John Paulson On The "Risk" In Risk Arbitrage ~ market folly

Tuesday, March 22, 2011

John Paulson On The "Risk" In Risk Arbitrage

John Paulson catapulted to hedge fund fame during the financial crisis for his profitable bets against subprime. His exploits were even catalogued in the excellent book, The Greatest Trade Ever. Yet before all that, he paved his way on Wall Street in mergers & acquisitions.

In 1994, he started Paulson Partners and focused on arbitrage strategies. Today, Paulson & Co is the third largest hedge fund. This article traces Paulson's roots in order to learn about risk arbitrage from the manager himself.

It's little known that Paulson actually authored a chapter on the subject in the book, Managing Hedge Fund Risk compiled by Virginia Reynolds Parker. She is a graduate of Harvard Business School and founder of a firm that specializes in the design and management of fund of hedge funds.

The "Risk" in Risk Arbitrage

In the book, John Paulson writes that simply, "The 'risk' in risk arbitrage is therefore anything that affects the deal's completion, the timing of completion, or the amount of consideration received at completion."

His chapter on the subject begins by sharing advice from a risk arbitrage veteran with over 40 years of experience. This practitioner told him that, "risk arbitrage is not about making money, it's about not losing money." Given such prescient advice, it should come as no surprise that the "risk" in risk arbitrage is the key focus.

Paulson divides risk into two categories:

1. Macro Risks: Such as interest rates, exchange rates, commodity prices, and market volatility.

2. Micro Risks: Details pertinent to the specific transaction such as regulatory issues, financing, and earnings.

When looking at arbitrage opportunities, he lays out screening criteria in which he says to avoid the following: agreements in principle, deals subject to financing, targets with poor earnings, and deals in cyclical or highly regulated industries.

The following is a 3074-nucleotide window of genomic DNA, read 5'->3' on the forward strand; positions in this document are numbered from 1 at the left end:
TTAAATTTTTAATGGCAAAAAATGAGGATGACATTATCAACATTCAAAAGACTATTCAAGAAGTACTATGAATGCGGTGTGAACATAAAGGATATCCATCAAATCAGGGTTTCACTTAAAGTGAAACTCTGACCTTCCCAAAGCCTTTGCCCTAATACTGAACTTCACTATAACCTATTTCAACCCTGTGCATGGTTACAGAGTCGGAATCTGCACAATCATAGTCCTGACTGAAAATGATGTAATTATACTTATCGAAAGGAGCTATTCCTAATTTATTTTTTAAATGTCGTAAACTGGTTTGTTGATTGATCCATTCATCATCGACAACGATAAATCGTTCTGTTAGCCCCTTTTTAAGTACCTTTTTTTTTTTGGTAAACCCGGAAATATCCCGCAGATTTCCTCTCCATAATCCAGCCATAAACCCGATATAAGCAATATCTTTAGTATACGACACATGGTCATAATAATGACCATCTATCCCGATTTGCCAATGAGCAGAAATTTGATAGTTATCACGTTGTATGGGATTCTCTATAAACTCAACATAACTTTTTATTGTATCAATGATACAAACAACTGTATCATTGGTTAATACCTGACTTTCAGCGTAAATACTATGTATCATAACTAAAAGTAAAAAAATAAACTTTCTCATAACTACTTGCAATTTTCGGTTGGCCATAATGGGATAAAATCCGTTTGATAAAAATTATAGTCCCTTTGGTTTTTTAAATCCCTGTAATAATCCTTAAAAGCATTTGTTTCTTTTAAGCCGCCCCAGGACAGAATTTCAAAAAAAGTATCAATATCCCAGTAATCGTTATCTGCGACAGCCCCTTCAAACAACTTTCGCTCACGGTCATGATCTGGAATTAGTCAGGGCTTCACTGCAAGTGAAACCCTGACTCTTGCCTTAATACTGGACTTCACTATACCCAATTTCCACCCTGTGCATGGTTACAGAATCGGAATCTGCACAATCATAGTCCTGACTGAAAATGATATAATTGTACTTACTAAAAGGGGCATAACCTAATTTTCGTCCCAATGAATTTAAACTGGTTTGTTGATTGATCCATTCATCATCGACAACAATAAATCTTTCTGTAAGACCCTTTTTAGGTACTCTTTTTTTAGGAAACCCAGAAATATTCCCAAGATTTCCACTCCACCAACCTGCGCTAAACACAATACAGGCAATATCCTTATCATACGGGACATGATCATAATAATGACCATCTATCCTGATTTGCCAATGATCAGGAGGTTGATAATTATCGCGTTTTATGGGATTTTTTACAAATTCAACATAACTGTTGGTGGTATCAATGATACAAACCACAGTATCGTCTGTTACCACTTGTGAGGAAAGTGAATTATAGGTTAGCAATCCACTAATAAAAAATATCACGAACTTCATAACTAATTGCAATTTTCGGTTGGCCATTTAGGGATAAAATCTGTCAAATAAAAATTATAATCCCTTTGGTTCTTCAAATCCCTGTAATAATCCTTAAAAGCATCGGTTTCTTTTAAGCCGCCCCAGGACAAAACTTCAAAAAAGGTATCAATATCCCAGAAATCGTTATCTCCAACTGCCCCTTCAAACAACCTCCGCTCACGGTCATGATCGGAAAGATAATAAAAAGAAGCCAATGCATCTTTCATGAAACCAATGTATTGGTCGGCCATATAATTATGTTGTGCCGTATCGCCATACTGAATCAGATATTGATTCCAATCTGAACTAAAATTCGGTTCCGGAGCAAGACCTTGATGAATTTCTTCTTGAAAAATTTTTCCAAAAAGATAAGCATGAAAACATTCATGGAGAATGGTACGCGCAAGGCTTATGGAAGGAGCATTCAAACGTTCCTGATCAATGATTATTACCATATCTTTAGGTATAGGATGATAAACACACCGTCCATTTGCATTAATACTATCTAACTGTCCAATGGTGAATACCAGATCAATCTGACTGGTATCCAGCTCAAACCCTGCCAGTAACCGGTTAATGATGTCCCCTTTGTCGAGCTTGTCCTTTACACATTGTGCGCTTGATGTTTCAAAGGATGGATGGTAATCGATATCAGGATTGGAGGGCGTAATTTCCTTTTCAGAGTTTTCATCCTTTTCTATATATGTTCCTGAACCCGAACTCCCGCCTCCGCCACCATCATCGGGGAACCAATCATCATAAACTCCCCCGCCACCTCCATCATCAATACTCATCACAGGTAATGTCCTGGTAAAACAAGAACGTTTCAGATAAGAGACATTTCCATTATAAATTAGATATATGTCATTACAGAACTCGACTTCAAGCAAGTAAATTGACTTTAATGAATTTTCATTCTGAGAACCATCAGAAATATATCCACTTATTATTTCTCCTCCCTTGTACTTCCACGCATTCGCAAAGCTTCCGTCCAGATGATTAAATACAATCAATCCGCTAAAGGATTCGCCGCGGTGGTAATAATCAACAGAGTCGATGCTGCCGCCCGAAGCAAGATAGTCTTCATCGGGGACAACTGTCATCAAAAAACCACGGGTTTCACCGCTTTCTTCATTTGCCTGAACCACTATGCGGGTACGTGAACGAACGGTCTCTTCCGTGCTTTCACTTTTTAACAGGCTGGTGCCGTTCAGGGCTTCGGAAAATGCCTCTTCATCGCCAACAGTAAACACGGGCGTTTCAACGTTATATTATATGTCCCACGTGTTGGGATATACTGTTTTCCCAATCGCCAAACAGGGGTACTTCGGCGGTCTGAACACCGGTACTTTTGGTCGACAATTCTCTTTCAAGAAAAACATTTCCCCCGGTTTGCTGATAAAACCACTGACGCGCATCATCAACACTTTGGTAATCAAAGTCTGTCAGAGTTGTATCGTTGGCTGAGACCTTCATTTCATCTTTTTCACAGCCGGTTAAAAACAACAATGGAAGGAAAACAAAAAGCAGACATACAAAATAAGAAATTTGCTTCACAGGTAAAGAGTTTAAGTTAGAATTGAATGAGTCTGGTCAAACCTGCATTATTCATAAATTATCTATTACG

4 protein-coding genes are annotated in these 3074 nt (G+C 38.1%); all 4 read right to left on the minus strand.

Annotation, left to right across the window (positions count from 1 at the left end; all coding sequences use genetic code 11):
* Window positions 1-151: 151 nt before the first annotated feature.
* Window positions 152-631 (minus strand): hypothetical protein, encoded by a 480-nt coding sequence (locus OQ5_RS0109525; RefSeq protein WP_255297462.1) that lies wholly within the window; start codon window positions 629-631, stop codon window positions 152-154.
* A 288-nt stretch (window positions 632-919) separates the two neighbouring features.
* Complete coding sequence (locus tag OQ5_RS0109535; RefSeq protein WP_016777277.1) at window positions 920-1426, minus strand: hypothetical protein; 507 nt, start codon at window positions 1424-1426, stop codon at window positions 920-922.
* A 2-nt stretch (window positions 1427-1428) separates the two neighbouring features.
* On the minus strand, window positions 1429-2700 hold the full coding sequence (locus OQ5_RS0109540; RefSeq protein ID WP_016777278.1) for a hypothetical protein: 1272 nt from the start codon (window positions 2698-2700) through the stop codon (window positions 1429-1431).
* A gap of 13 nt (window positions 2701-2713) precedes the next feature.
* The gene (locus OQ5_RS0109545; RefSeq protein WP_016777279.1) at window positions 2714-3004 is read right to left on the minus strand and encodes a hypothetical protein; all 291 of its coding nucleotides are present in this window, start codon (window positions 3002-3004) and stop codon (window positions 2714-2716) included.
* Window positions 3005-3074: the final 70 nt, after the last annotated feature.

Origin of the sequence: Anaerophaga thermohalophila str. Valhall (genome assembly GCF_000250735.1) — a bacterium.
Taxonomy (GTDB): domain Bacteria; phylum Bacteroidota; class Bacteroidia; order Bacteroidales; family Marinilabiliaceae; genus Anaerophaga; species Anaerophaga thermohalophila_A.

On the other side, he prefers to focus on: definitive agreements, large acquirers, deals with no financing conditions, reasonable valuations, and limited regulatory risk.

He concludes that, "Unfortunately, every deal has risk, so one cannot avoid risk entirely. Instead, one must prudently manage risk to produce a desired return with minimal drawdowns and low market correlation."

For an in-depth look at the strategy, embedded below is John Paulson's chapter from the book Managing Hedge Fund Risk:

You can download a .pdf copy here.

While Paulson got his start in merger arbitrage (and still today runs a fund pursuing that strategy), he has also ventured into new territory. His bets against subprime have been well documented. He's also bet on a US recovery via his aptly named Recovery Fund. His next big wager is a bet against the US dollar via his gold fund. And, in his year-end letter, he said he is recently also focusing on restructured equities.

Paulson & Co has evolved into an asset-gathering behemoth pursuing multiple strategies. But Paulson's roots stem from risk arbitrage and hopefully the above has been a useful look at this popular hedge fund strategy from a prominent manager himself.

For further insight from on hedge fund strategies from John Paulson and other managers, check out the book Managing Hedge Fund Risk. And for analysis of Paulson's latest investments, head to Hedge Fund Wisdom, our quarterly newsletter.

blog comments powered by Disqus